Friday, March 16, 2012

Civic Apathy

It's one of those annoying years, presidential election year.  Is it me, or has it seemed like the last four years has just been one long campaign for whomever wants to be in office?

I'll start by saying that the last presidential election was the very first time I have ever voted in my life.  I was 28.  Ten full years after I became old enough to vote.  What took so long, you ask?

Well, I could answer that by telling you it all started when I was in high school and learned about the electoral college and then subsequently questioned the validity of such an archaic and confusing way of electing a president, and while that is true, it isn't the reason I haven't voted.

I could tell you that it is because I don't have any faith in any of the candidates, that they are all imbeciles that have no idea how to run a country, and that they are just in it for the advancement of their own careers, and while I do believe that too, it isn't the reason I haven't voted either.

Honestly, the reason I haven't voted is that I just don't care enough.  Yeah, I know, I should feel guilty for feeling that way-- I should want to vote. I should get all patriotic and feel some sort of civic gratification for being a part of the process blah blah blah.  As a woman, I should feel some sort of duty to the suffragettes of the early 20th century and that should propel me to vote because they sacrificed so much to get the vote for women, but the sad fact is that it just doesn't directly effect my life enough, and guilt isn't really a motivating factor.

I view government elections much the way I viewed student elections-- a bunch of ambitious people clamoring to get us to vote them in, promising all sorts of things they had no control over such as better and more parking spaces, better and more food, and my favorite-- better student involvement whatever that means.  So the students who were dumb enough to waste their time went and voted.  And guess what happened after that?  Nothing.  Nothing changed.  And do you think anything would have changed if that other student was elected instead? Nope.  The only thing that comes from student elections is that the elected students get to put "student government" on their resumes.  The rest of us fall into two camps: those who realize how ineffective it is voting in said elections, and those who are deluded into thinking they are making a difference and continue to vote.

I'm sure I've made several of you angry by now.  Think about it for a moment though-- how much has your individual life changed since Bush was in office?  The only thing that has changed for me is that the jokes are now about a different person, and someone else gets more screen time on SNL.  In fact, I'd venture to say that Obama is the worst president we've had in a very long time, and has my life plummeted as a result? No.  My life is pretty much the same as it always was.  Maybe there have been policies put in place that have effected some of you in a dramatic way, but not me. Not really. Do I feel like my life would be improved at all if McCain had been elected? No, not really. Actually, I think that's a testament to our government working perfectly-- the fact that our standard of living really doesn't alter much from president to president means that our government is functioning perfectly.  Or it might mean that it is completely corrupt, either way I have no control over that.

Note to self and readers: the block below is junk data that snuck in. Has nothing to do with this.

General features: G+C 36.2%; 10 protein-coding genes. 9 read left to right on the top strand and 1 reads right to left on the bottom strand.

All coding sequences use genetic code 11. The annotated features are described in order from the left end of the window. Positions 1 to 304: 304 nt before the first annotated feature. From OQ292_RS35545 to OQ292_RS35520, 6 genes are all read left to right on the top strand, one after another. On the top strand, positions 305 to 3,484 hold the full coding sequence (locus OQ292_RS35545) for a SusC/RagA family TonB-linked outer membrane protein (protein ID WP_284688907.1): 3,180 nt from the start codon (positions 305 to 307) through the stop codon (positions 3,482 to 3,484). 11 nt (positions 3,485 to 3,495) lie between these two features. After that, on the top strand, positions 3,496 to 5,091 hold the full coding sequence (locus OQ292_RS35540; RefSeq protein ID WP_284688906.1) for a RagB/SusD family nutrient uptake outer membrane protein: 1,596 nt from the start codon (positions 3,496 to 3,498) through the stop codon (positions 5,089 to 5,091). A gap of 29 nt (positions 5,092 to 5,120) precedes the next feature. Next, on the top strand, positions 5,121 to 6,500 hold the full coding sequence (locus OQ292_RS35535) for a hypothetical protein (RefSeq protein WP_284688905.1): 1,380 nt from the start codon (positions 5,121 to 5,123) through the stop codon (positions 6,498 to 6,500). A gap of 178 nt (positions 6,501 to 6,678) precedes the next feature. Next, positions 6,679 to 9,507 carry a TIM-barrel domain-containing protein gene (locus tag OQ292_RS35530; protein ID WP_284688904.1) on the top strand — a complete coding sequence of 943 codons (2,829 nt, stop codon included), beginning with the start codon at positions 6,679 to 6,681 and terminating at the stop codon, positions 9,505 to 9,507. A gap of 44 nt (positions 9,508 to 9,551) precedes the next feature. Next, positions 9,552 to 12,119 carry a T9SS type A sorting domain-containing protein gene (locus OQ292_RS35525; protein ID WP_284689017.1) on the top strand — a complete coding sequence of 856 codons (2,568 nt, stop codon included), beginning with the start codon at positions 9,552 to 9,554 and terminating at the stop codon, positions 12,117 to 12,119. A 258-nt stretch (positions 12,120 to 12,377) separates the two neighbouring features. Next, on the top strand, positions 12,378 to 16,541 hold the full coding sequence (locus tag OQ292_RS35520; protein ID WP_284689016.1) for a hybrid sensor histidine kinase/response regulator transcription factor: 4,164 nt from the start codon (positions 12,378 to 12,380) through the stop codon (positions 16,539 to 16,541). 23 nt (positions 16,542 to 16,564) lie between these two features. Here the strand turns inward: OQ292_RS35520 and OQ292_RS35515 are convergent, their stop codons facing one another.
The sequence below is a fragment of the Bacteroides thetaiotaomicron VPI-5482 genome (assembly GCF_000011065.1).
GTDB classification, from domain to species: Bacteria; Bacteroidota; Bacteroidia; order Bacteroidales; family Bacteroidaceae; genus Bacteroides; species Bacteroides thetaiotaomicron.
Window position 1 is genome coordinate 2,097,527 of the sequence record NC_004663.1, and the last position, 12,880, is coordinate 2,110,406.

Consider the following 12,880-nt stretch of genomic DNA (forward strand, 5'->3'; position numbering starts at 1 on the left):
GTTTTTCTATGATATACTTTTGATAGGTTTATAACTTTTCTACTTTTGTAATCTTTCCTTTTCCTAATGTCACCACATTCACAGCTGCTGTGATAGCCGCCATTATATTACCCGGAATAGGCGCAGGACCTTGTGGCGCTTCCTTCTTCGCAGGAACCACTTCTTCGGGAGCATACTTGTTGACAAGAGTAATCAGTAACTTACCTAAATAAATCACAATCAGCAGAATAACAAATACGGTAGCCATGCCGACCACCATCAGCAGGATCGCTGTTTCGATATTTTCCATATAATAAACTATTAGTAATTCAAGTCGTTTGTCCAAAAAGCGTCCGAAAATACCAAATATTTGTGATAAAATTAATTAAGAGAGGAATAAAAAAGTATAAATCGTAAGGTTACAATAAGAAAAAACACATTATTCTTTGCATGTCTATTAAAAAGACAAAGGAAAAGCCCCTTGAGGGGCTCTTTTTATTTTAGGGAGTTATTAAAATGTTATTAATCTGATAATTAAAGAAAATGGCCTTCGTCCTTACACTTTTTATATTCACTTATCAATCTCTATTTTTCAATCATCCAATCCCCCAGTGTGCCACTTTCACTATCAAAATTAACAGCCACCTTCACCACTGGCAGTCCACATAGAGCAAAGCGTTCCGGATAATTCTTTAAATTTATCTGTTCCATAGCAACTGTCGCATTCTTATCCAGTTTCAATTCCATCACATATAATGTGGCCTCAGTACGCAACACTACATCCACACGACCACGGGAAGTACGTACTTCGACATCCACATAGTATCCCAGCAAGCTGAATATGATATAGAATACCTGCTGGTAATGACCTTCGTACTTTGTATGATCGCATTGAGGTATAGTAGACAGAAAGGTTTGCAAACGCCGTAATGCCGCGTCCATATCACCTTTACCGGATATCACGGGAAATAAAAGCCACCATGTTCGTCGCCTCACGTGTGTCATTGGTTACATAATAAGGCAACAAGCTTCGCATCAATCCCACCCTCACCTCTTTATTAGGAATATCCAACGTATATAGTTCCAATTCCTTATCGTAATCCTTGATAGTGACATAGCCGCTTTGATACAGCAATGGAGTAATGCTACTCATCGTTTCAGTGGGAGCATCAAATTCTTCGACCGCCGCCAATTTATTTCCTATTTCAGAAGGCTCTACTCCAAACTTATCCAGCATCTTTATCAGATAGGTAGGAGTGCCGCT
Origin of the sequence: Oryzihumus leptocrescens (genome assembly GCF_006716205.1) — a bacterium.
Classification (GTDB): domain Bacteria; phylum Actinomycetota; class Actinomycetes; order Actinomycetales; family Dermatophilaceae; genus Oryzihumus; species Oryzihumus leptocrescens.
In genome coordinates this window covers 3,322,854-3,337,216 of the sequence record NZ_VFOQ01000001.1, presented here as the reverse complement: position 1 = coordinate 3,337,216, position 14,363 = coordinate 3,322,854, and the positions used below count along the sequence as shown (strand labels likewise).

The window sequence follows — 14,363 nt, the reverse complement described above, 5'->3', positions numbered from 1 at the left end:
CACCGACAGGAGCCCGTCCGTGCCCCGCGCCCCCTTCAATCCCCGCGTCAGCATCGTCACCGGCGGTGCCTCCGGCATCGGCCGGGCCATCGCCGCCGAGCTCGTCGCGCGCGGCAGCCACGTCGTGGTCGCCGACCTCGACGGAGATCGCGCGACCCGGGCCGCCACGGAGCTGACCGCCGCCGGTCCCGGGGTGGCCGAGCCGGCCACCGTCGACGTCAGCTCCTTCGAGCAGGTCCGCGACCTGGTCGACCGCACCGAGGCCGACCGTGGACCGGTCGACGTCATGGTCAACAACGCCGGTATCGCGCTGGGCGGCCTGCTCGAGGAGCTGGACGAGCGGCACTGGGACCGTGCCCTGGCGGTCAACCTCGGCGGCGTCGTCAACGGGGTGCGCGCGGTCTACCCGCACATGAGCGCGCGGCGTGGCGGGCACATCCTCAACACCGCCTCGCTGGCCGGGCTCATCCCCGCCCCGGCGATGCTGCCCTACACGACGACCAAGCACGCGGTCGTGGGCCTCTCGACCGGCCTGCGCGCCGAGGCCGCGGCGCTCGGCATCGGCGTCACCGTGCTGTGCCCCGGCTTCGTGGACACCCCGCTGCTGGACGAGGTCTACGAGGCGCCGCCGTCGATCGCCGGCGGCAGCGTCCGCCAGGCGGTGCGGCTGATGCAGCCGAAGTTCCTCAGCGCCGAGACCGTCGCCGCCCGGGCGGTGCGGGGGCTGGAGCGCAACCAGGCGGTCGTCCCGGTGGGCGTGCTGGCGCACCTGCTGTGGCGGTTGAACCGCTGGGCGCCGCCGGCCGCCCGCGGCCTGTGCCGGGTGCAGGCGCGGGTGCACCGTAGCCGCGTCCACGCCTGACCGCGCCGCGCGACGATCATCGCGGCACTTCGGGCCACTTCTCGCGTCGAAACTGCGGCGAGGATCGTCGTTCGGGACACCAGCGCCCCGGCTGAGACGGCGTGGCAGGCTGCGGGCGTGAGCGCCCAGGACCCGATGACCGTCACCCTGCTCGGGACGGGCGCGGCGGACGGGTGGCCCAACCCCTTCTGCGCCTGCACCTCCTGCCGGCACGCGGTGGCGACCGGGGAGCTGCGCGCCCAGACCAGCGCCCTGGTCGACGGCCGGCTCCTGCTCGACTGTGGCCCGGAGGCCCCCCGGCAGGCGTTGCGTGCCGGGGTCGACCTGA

There just isn't anything in it for me.  How's that for selfish?  What about foreign policy? I gotta be honest with you, I don't know a darn thing about foreign policy, and I highly doubt that it would matter if I did.  Little ol' me here in Southern California won't make an ounce of difference in any election.  Oh-- but back to there not being anything in it for me:  Do you know what happens when you register to vote in a new area or for the first time in general?  Yep-- Jury Duty. Now voting has turned from a neutral activity into a negative one.  First I'm being guilt-tripped into voting, and now I'm being punished for it.  You want to get me out there voting?  Hand out 100$ cash at the voting booth.  I'll be jonny on the spot.  When I did vote last election, I can honestly say that I felt like a fool.  I knew that the guy I was voting for wasn't going to win, and I wasn't even sure I wanted the guy I voted for to win anyway, and a year later I got summoned for jury duty. Thankfully by that time I had moved to Utah and couldn't participate, but trust me, the lesson was learned.

I know, I'm a horrible person.  But I can live with that.  I still have yet to decide if I will vote this election-- it will come down to wether or not I want to risk being called up for Jury Duty.  With my luck I'd be called as a juror for the next OJ Simpson trial and I just don't think I could handle that.  Although, that would mean a break from my kids and free meals for the duration of the trial...


Tuesday, November 01, 2011

My Halloween